Space tourism one step closer
Virgin Galactic boss Richard Branson has been talking about his plans to open up space to tourists.
So far Branson says 529 people, thought to include Hollywood stars Brad Pitt and Angelina Jolie, have signed up to his SS2 trip which will take passengers up to the edge of space.
The first flights are hoped to take place in 2016 but they aren’t cheap – each one costs over £100,000.
Maldives Twitter campaign hijacked
New York Daily News
An attempt by tourism authorities in the Maldives to harness the power of social media has backfired after pro-democracy campaigners hijacked its Twitter hashtag.
Officials at VisitMaldives.com, the state tourist web site, set up the hashtag #sunnysideoflife in an effort to promote the country to foreign holidaymakers.
It asked Twitter users to tweet about their experiences of visiting the Maldives, with the aim of turning the slogan into a catchphrase associated with the country.
However, the term is now being used by hundreds of people to highlight alleged human rights abuses carried out by the current government.
Six hurt, including US tourist, in Pamplona bull run
Six people were hospitalised Thursday after running through the streets with charging bulls at Spain’s San Fermin festival, including one visitor from the United States, authorities said.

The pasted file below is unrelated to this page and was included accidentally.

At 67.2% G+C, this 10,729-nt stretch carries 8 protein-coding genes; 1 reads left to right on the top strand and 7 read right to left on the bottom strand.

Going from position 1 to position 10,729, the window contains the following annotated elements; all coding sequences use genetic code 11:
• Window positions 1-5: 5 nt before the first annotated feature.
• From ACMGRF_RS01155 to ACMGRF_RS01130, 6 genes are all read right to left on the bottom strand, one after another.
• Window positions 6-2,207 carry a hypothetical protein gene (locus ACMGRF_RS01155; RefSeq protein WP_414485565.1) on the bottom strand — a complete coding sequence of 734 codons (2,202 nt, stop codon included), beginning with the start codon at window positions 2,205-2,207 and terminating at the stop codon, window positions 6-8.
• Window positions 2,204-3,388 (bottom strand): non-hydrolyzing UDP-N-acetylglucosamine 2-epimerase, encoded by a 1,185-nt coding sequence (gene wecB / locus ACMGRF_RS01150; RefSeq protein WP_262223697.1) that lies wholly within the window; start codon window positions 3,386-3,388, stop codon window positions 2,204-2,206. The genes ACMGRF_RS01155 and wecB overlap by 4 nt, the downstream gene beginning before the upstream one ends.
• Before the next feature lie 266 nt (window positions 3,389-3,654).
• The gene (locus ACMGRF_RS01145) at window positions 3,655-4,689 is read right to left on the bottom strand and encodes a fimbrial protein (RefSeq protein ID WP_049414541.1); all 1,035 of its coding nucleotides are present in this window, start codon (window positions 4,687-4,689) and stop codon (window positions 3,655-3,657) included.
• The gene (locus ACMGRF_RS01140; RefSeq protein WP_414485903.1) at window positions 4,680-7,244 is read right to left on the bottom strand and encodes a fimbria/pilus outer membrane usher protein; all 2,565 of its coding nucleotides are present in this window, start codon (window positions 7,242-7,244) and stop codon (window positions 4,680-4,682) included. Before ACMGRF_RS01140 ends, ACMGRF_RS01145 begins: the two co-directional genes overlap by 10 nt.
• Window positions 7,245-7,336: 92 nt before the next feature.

Those injured in the sixth bull-run of the colourful fiesta included a 62-year-old local and a person from San Francisco, California, both of whom were treated for head injuries, the regional government said in a statement.
Strange religious bedfellows unite for letter against hotel porn
A letter penned by two notable scholars – a Christian and a Muslim – and sent to a number of different hotel industry executives has asked those hotels to remove pornography from their company’s in-room movie selections.
Robert P. George, a professor at Princeton University and the past chairman of the conservative National Organization for Marriage, and Shaykh Hamza Yusuf, co-founder of Zaytuna College, a Muslim school, wrote the letter to urge hotels “to do what is right as a matter of conscience.”
“We are, respectively, a Christian and a Muslim, but we appeal to you not on the basis of truths revealed in our scriptures but on the basis of a commitment that should be shared by all people of reason and goodwill: a commitment to human dignity and the common good,” reads the letter.